By Matt Pommer
Are political amateurs better than veteran elected officials?
Donald Trump’s candidacy puts that question in the spotlight. A lot of regular Republican voters probably would argue that a political veteran would be less embarrassing and do better in the presidential race.
The words “career politician” — used in radio and television ads – don’t seem so bad this year.
The late Clifford “Tiny” Krueger, R-Merrill, put the issue in perspective when he retired from the State Senate in 1984 after participating in Wisconsin politics for 34 years.
In his retirement speech Krueger urged his State Senate colleagues to “be proud of what you are. Elected office is a noble calling,” he said.
“There is nothing lazy, immoral or selfish about being a career politician. The giants of our Republic were political animals. They spent their lives at politics because being good at it demands a great deal.
“The career politicians, the Adams, the Jeffersons, the Clays, the Websters the Lincolns and the La Follettes of our system have kept us together in times of crisis. They put party interests aside when the going got tough,” said Krueger.
Politicians have two very important obligations, he said. One is vigorous leadership in solving problems. “But there is an equal obligation, one often overlooked, to be sensitive and compassionate toward those who lack the power, or the means, to compete in the society you govern,” added Krueger.
Both major parties in Wisconsin have officials and ex-office holders who might correctly carry the label of “career politician.” Democrat Jim Doyle served as a district attorney and then as attorney general before being twice elected as governor.
Republican Tommy Thompson served in the Assembly for two decades before being elected governor four times. Gov. Scott Walker was elected to the Assembly and as Milwaukee County executive before winning three elections as governor.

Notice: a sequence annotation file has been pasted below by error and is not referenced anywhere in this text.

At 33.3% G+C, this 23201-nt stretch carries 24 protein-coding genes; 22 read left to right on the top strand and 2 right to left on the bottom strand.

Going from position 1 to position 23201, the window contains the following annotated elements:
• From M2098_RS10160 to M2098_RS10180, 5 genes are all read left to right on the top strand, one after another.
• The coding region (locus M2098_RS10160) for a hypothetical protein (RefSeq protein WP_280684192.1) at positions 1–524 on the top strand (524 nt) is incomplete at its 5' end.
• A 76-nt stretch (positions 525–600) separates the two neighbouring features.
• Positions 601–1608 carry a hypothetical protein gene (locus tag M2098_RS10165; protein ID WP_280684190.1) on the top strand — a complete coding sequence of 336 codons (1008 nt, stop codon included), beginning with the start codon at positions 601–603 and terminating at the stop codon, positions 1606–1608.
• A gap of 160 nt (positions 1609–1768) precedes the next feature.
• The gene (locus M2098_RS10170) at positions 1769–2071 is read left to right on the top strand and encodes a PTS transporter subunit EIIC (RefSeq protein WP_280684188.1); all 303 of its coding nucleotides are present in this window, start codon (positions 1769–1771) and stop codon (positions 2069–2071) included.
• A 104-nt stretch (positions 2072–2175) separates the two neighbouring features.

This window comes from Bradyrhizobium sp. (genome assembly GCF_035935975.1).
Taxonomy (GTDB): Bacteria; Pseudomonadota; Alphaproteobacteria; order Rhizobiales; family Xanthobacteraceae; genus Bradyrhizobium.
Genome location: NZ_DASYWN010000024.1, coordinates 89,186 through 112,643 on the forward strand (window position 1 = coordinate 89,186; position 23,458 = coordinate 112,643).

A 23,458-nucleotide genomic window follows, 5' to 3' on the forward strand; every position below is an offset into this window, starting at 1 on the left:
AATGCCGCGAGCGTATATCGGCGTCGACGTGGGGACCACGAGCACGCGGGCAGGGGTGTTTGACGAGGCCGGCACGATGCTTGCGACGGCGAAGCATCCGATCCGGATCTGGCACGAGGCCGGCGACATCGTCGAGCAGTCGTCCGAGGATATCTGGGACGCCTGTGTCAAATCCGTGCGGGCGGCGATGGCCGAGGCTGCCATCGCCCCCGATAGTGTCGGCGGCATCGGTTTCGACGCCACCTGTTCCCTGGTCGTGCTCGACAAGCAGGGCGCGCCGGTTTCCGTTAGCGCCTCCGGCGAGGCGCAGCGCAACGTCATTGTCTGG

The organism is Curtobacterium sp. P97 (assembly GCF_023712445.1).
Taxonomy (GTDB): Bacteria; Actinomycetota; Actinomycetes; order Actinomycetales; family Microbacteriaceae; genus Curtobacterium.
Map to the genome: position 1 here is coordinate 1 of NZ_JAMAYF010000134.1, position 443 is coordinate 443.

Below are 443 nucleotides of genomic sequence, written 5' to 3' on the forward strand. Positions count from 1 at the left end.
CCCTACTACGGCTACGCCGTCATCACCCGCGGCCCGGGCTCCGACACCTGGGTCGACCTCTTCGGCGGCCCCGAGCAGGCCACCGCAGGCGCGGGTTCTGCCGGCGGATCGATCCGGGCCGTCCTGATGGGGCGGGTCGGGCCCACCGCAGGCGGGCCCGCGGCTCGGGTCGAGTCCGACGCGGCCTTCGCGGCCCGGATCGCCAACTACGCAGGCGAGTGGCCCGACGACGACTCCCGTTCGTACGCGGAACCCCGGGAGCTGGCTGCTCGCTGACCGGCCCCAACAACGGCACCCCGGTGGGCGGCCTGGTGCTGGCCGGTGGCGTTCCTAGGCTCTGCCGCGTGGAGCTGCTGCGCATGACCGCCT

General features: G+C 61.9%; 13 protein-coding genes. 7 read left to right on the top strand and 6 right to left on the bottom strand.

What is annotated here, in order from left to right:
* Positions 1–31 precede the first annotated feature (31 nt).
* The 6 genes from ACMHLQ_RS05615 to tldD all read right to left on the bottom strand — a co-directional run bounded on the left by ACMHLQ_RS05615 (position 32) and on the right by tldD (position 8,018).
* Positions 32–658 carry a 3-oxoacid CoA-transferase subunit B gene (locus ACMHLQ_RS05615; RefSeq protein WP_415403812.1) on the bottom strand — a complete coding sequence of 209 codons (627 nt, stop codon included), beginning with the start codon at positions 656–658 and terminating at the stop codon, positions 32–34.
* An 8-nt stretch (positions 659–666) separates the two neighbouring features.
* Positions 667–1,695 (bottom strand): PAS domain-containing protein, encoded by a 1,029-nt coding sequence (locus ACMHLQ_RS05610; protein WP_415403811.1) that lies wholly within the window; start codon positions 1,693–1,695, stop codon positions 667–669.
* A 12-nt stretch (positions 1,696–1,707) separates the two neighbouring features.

Republican ads now denounce former three-term U.S. Sen. Russ Feingold as a “career politician.” Democrats surely will hang the same tag on Walker in 2018 as he seeks another victory.
State Sen. Fred Risser, D-Madison, currently holds the national record for continuous elected state legislative service. The 89-year-old Risser, who has served in the Legislature for 60 years, is standing for re-election.
Sometimes the outsider candidate can excite and energize voters.
In 1978 Lee Dreyfus, who had been chancellor of the University of Wisconsin-Stevens Point, won the Republican primary for governor, upsetting the GOP’s establishment candidate in a later summer primary and subsequently defeating the Democratic incumbent in November.
Young musicians, dubbed the “Rag Tag Band” traveling in an old refurbished school bus, accompanied the red-vested Dreyfus at many stops.
It was a joyous, populous campaign seldom seen in Wisconsin politics. There were no insults or personal attacks against others on the ballot like this year.
Dreyfus obviously provides a different answer than Trump to the question about political newcomers.
DISCLAIMER: The content in this column does not reflect the views or opinions of the Wisconsin Newspaper Association or its member newspapers.